Edge of Today: Todd Baxter, Brian Cooper, Daniel Dove & Siobhan McClure

Brian Cooper

I love learning ideas about human behavior and the nature of reality. It’s a pleasure that feels surprisingly similar to what I get from art and music. They help me to, as the psychologist Paul Bloom says in his book How Pleasure Works, “make some type of contact with an underlying reality beyond what we perceive.” My drawings and paintings are an expression of this convergence of art and ideas.

This relationship has been greatly accelerated by my access to online media like blogs, podcasts, lectures and documentaries. I constantly listen to them while working in my studio. It was inevitable that they would somehow enter into my work. Here is a description of some of my projects.


I have made a series of small paintings of books. Each painting is the exact size and thickness of a series of popular physics books I found at my local bookstore. I copied the design of the covers and then elaborated on them with my own designs inspired by the subjects in the books. For example,

I repainted the cover of Michio Kaku’s “Physics of the Future” while subjectively abstracting the architecture and adding illusionistic trompe l’oeil drilled holes in the surface of the painting. 


I also have made several paintings of tattered pieces of painted wood. They allude to a desire to make and build and construct within a world that is constantly breaking down and falling apart. It brings together ideas about entropy with the inner drives within the mind. 


At the moment, I am working on a series of round charcoal drawings about several topics. One is inspired by the documentary “The Century of Self” by Adam Curtis. It talks about the history of advertising and its relationship with psychology and the development of consumer culture. The drawings depict uncontrollable worm-like monsters with huge mouths eating, fighting , and fornicating.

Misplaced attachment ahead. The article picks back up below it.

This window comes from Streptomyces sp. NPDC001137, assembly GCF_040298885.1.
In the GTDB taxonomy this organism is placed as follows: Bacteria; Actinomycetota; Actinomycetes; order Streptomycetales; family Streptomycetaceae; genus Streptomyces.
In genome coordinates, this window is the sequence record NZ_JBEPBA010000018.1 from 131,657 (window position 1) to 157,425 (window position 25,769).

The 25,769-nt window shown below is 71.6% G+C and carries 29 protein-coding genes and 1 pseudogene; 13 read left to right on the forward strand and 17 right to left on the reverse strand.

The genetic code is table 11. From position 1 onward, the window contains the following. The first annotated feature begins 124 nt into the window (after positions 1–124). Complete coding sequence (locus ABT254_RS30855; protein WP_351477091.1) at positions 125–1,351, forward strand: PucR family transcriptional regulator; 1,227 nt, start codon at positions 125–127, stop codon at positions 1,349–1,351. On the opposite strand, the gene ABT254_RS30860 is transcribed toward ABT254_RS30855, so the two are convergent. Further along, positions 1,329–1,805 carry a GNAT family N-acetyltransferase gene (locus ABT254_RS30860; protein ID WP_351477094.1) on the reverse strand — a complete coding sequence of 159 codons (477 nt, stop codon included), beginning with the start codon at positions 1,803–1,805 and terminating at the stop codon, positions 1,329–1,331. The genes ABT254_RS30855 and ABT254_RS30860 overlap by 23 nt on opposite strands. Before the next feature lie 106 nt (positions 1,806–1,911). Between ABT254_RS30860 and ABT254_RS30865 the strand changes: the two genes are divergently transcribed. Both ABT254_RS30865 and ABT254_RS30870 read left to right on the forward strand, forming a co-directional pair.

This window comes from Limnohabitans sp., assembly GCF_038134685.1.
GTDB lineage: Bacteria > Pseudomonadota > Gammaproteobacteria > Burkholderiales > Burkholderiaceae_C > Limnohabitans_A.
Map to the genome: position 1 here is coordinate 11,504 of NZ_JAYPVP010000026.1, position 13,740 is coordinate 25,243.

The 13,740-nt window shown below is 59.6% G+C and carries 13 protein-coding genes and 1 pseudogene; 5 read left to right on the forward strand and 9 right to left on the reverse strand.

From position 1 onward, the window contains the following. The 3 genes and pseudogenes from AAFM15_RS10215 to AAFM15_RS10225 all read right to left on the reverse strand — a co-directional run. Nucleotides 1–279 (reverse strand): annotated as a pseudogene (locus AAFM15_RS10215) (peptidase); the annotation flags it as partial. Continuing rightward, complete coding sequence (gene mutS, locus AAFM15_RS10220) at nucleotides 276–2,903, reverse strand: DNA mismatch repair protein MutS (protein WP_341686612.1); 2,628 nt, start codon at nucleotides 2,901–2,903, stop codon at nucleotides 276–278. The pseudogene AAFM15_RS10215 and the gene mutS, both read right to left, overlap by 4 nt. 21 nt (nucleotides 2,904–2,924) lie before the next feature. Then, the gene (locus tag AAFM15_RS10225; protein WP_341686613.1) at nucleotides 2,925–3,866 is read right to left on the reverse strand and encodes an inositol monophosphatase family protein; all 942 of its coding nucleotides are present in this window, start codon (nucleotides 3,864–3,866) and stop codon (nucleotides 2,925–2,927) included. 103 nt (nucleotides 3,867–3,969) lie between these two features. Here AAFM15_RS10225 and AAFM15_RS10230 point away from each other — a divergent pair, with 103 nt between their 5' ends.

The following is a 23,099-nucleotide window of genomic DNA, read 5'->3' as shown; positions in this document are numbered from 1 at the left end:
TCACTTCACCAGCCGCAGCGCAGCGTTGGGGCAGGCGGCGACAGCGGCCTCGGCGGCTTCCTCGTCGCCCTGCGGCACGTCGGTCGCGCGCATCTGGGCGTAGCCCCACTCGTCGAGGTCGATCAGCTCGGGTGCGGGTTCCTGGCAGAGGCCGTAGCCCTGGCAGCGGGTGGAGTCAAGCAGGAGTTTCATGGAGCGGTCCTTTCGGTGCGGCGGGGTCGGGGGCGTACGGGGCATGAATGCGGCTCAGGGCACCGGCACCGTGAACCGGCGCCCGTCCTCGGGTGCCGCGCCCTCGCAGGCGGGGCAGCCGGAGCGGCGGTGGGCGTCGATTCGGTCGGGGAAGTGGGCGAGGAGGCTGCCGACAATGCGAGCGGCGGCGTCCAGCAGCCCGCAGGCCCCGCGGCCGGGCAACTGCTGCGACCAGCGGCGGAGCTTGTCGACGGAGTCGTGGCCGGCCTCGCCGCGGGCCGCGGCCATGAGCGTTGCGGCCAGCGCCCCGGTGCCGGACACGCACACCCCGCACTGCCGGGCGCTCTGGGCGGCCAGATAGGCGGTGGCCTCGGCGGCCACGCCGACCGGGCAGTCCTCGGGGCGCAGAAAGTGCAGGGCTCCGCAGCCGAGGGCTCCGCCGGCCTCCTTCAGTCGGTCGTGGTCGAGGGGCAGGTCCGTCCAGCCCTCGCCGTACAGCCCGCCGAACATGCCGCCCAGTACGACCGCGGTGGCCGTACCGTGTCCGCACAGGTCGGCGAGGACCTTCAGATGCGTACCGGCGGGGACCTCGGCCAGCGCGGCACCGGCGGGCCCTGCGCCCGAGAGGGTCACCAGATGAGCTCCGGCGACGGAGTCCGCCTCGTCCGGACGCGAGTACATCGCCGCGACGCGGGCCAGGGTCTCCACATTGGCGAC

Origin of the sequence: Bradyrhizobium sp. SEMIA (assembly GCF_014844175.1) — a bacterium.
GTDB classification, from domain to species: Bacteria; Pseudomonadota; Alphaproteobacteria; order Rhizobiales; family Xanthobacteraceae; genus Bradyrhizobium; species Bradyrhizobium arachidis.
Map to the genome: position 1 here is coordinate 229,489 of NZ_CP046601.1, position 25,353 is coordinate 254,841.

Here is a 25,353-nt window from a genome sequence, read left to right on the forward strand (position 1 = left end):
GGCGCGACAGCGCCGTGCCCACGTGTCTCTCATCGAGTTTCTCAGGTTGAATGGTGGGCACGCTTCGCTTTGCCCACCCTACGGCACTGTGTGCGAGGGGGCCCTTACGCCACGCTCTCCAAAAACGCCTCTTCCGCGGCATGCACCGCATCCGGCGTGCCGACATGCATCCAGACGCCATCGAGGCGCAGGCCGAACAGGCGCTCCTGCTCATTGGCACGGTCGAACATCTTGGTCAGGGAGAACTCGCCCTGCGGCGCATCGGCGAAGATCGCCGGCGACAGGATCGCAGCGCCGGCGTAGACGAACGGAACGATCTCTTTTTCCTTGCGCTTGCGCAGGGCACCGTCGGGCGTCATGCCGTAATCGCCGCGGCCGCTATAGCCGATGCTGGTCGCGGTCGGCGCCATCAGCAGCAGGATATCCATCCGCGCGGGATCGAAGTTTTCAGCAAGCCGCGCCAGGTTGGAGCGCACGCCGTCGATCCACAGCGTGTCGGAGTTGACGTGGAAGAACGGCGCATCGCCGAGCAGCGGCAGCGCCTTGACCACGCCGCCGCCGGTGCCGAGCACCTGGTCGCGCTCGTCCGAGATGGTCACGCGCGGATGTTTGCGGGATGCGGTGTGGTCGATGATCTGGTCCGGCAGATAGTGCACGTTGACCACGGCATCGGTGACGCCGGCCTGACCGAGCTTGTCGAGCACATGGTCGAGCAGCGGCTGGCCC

Another is inspired by the research of the neuroscientist V.S. Ramachandran and his ideas about art. He proposes art is deliberate hyperbole. We like art because it exaggerates its subject. We are bored with exact representations. We want it to be larger than life. This is due to how the brain is wired. 


In other drawings misty clouds of light allude to a lecture by writer Guy Claxton called “On Being Touched and Moved: why spirituality is really about the body”.  Here is a short description: 

“The ‘felt’ experience of spirituality is described in surprisingly common terms by those who undergo it. Though accounts are clad in all kinds of cultural tropes, its essence appears to lie in a spontaneous, and usually fleeting, transformation of bodily awareness; people describe a dissolution of separateness and loss of agitation, and report feeling suffused with energy, brightness and open-hearted concern.” 


There are a total of 12 different topics in this series of drawings that make a total of 26 round charcoal drawings.  They will be collected in a catalog. Also, I have written and recorded 12 experimental rock songs that accompany the drawings. The album will be released with the catalog of drawings.


Daniel Dove

My paintings depict fictional, once-grand environments and objects that have fallen into disrepair.  Whether originally built for purposes of entertainment, social organization, or manifesting a utopian dream, these places are now marked and degraded by natural elements and human intervention.  In this respect, they have lost both their function and transcendence, becoming disorganized and emphatically material; ideal subjects (in my view) to be rendered in the murky, viscous material of paint.  Painting’s history is also evoked via compositions influenced by Modernist reductive geometry. As such, my work represents artifacts from both the built environment and the history of period style.  By combining the depictive and the reflexive, I hope to walk the edge between painterly self-consciousness and collective anxieties about a culture in decline.